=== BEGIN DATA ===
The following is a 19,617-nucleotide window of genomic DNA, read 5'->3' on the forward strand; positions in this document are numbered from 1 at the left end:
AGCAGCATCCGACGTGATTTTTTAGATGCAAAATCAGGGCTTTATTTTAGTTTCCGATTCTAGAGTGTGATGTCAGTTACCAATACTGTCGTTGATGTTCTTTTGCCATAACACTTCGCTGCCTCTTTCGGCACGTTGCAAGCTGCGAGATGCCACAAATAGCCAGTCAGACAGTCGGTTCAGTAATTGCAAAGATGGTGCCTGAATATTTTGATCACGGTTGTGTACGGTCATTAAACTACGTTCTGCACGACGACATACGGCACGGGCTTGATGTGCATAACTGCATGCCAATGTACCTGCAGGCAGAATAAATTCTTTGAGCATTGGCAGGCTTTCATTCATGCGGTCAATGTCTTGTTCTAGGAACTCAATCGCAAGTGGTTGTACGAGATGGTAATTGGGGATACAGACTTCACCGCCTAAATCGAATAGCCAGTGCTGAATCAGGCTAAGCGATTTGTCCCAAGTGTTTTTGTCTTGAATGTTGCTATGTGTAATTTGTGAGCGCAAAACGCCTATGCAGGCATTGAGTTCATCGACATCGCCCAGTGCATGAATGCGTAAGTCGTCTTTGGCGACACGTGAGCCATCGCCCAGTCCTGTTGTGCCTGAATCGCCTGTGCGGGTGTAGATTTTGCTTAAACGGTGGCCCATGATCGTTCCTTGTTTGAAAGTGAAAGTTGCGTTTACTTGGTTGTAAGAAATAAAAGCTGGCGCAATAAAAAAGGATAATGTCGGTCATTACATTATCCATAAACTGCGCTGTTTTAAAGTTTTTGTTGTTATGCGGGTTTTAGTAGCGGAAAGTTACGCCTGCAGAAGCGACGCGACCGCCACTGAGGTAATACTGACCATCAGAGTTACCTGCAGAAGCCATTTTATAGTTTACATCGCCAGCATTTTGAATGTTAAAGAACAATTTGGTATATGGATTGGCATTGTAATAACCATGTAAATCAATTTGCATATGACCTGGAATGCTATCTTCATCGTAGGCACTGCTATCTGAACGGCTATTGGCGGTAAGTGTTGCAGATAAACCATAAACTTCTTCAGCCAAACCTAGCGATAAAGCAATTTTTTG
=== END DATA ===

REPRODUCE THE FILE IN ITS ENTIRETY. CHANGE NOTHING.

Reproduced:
The following is a 19,617-nucleotide window of genomic DNA, read 5'->3' on the forward strand; positions in this document are numbered from 1 at the left end:
AGCAGCATCCGACGTGATTTTTTAGATGCAAAATCAGGGCTTTATTTTAGTTTCCGATTCTAGAGTGTGATGTCAGTTACCAATACTGTCGTTGATGTTCTTTTGCCATAACACTTCGCTGCCTCTTTCGGCACGTTGCAAGCTGCGAGATGCCACAAATAGCCAGTCAGACAGTCGGTTCAGTAATTGCAAAGATGGTGCCTGAATATTTTGATCACGGTTGTGTACGGTCATTAAACTACGTTCTGCACGACGACATACGGCACGGGCTTGATGTGCATAACTGCATGCCAATGTACCTGCAGGCAGAATAAATTCTTTGAGCATTGGCAGGCTTTCATTCATGCGGTCAATGTCTTGTTCTAGGAACTCAATCGCAAGTGGTTGTACGAGATGGTAATTGGGGATACAGACTTCACCGCCTAAATCGAATAGCCAGTGCTGAATCAGGCTAAGCGATTTGTCCCAAGTGTTTTTGTCTTGAATGTTGCTATGTGTAATTTGTGAGCGCAAAACGCCTATGCAGGCATTGAGTTCATCGACATCGCCCAGTGCATGAATGCGTAAGTCGTCTTTGGCGACACGTGAGCCATCGCCCAGTCCTGTTGTGCCTGAATCGCCTGTGCGGGTGTAGATTTTGCTTAAACGGTGGCCCATGATCGTTCCTTGTTTGAAAGTGAAAGTTGCGTTTACTTGGTTGTAAGAAATAAAAGCTGGCGCAATAAAAAAGGATAATGTCGGTCATTACATTATCCATAAACTGCGCTGTTTTAAAGTTTTTGTTGTTATGCGGGTTTTAGTAGCGGAAAGTTACGCCTGCAGAAGCGACGCGACCGCCACTGAGGTAATACTGACCATCAGAGTTACCTGCAGAAGCCATTTTATAGTTTACATCGCCAGCATTTTGAATGTTAAAGAACAATTTGGTATATGGATTGGCATTGTAATAACCATGTAAATCAATTTGCATATGACCTGGAATGCTATCTTCATCGTAGGCACTGCTATCTGAACGGCTATTGGCGGTAAGTGTTGCAGATAAACCATAAACTTCTTCAGCCAAACCTAGCGATAAAGCAATTTTTTG